Sleepless in Divorce: The chapters that were never made into a movie – Chapter 2

Melody Z. RichardsonCustody, Divorce, Divorce Process, Melody Richardson

Richardson, Bloom, & Line | Atlanta, GA Divorce Law Firm

Read Chapter 1

Chapter 2

“I’m so angry, and I’m terrified. It’s impossible for anyone to get a job in the newspaper business anymore, and I haven’t worked in 20 years. What am I going to do? And you know what else? Sam doesn’t even want a divorce. He wants us to go to counseling again.”

We talked a little bit about Nick Cannon’s freestyle rap, “Divorce Papers,” that all the tabloids were speculating was an ode to the divorce lawyers who allegedly cause most of the friction between divorcing spouses, and how Nick, not being ready for the divorce to be final, was slowing up the process of his divorce from Mariah Carey. It is likely, in my opinion, since Sam doesn’t want the divorce, that it may take some time for Sam to accept that the marriage is over and be ready to engage in the divorce process. I also discussed RBL Family Law’s philosophy that we do not create friction; to the contrary, we try very hard to keep conflict to a minimum.

Annie was in no mood to reduce conflict. She seemed out for blood because she was so hurt and angry. I gave Annie the names of several good therapists to help her work through those emotions, and suggested that hurt and anger in a divorce just make the process a lot more expensive. Annie needed to start feeling better about herself, and a therapist is the best professional to help her with that piece of the process.

The other suggestions I made to Annie were for us to try to work out with Sam and his attorneys the details of how things would be divided, who would live where, and how much support she would need, prior to actually filing for divorce. “That way,” I told her, “we can control the timing rather than being subject to the court’s timetable. Fulton County Superior Court has a Family Division, and once a divorce is filed, a 30-Day Status Conference will be scheduled. Once that conference is scheduled we either have to attend the status conference at the courthouse downtown or opt out, which requires the timely filing of the proper paperwork,” I explained. “I think that working with Sam and his attorneys prior to filing will help keep your attorneys’ fees down.” I also directed Annie to RBL Family Law’s blog on other ways to keep her attorneys’ fees down. Annie decided that she wanted to file the complaint for divorce as quickly as possible to show Sam she was serious.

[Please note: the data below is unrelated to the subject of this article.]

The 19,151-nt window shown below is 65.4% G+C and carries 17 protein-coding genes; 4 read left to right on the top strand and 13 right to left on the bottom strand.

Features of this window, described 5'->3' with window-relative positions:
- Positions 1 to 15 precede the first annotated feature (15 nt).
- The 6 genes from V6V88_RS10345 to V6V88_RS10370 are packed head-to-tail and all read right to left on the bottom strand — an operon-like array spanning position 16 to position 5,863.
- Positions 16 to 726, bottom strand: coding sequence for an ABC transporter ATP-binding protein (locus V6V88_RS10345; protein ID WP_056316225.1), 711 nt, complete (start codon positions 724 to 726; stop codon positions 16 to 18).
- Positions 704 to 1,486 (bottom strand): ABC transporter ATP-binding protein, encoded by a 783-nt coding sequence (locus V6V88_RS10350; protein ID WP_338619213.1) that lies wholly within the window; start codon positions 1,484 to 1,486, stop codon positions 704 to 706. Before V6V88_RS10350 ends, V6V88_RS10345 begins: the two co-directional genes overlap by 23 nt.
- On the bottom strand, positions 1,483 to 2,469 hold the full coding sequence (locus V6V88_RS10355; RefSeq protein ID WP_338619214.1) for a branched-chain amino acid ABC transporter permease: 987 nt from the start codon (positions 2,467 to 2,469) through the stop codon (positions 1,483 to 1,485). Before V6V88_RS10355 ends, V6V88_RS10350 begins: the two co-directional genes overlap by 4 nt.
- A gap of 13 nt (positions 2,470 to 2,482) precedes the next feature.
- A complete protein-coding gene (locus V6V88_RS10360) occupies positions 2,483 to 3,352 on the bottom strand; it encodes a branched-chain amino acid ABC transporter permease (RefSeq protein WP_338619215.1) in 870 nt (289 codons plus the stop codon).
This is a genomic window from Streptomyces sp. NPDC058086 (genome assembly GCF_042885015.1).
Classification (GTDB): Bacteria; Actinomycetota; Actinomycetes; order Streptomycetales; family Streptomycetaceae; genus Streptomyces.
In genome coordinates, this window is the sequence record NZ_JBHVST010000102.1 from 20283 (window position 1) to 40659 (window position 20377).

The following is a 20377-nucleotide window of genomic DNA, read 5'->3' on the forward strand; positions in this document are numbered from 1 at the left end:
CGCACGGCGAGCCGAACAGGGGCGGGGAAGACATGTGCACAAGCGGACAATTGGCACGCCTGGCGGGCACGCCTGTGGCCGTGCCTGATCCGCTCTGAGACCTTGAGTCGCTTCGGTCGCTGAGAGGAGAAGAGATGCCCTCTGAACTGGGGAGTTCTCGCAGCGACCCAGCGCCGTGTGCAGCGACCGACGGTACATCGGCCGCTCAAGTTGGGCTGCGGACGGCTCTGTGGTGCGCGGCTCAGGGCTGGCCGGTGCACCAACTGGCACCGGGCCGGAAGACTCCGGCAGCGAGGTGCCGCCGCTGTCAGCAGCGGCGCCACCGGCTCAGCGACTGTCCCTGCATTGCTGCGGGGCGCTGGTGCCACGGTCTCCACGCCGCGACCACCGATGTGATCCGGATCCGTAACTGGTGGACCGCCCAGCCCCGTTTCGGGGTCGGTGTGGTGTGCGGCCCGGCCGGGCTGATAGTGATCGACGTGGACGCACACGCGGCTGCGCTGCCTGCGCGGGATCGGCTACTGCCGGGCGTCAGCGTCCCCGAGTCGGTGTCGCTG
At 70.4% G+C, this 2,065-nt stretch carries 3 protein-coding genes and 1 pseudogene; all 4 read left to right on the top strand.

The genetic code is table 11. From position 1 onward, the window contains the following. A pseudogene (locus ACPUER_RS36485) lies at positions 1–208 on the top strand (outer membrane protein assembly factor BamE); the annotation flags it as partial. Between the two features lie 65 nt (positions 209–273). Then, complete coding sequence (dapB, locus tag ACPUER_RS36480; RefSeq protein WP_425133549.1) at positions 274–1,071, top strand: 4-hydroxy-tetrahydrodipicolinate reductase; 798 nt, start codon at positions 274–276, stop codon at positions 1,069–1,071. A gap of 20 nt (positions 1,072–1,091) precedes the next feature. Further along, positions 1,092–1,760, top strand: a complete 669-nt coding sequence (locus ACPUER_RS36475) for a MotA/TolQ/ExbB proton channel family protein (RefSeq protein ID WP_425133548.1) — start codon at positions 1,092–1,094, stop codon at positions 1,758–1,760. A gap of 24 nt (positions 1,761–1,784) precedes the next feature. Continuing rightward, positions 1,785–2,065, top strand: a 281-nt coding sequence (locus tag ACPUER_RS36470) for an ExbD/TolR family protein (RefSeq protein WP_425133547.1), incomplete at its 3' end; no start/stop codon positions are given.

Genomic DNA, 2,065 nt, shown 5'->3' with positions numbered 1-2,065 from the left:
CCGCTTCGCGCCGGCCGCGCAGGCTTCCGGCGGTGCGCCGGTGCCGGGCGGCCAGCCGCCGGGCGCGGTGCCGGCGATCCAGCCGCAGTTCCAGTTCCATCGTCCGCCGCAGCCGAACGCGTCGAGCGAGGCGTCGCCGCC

At the end of our consultation, Annie seemed to be feeling much better. We reviewed our firm’s retainer agreement, and I answered all the questions she had about the agreement. Annie then signed the agreement, and paid her initial retainer so that we could start our work of helping her through this difficult time. I promised her that we would have an in-depth conversation about alimony after I had an opportunity to review financial documents. I handed her a folder with a copy of the signed retainer agreement and a document called a Domestic Relations Financial Affidavit (“DRFA”) to complete. The document shows all current assets, liabilities and monthly expenses. I asked her to start working on the DRFA as best she could. I told her our paralegal will be happy to help her with the DRFA if she has any questions, but that when it is done, I will review it to make sure it is accurate. I asked Annie if she had any further questions, and told her to call me or email me anytime if she thought of anything she failed to ask during our initial consultation.

Annie left feeling more empowered now that she understood the divorce process a little better, and, more importantly, less fearful about how she would survive this next chapter.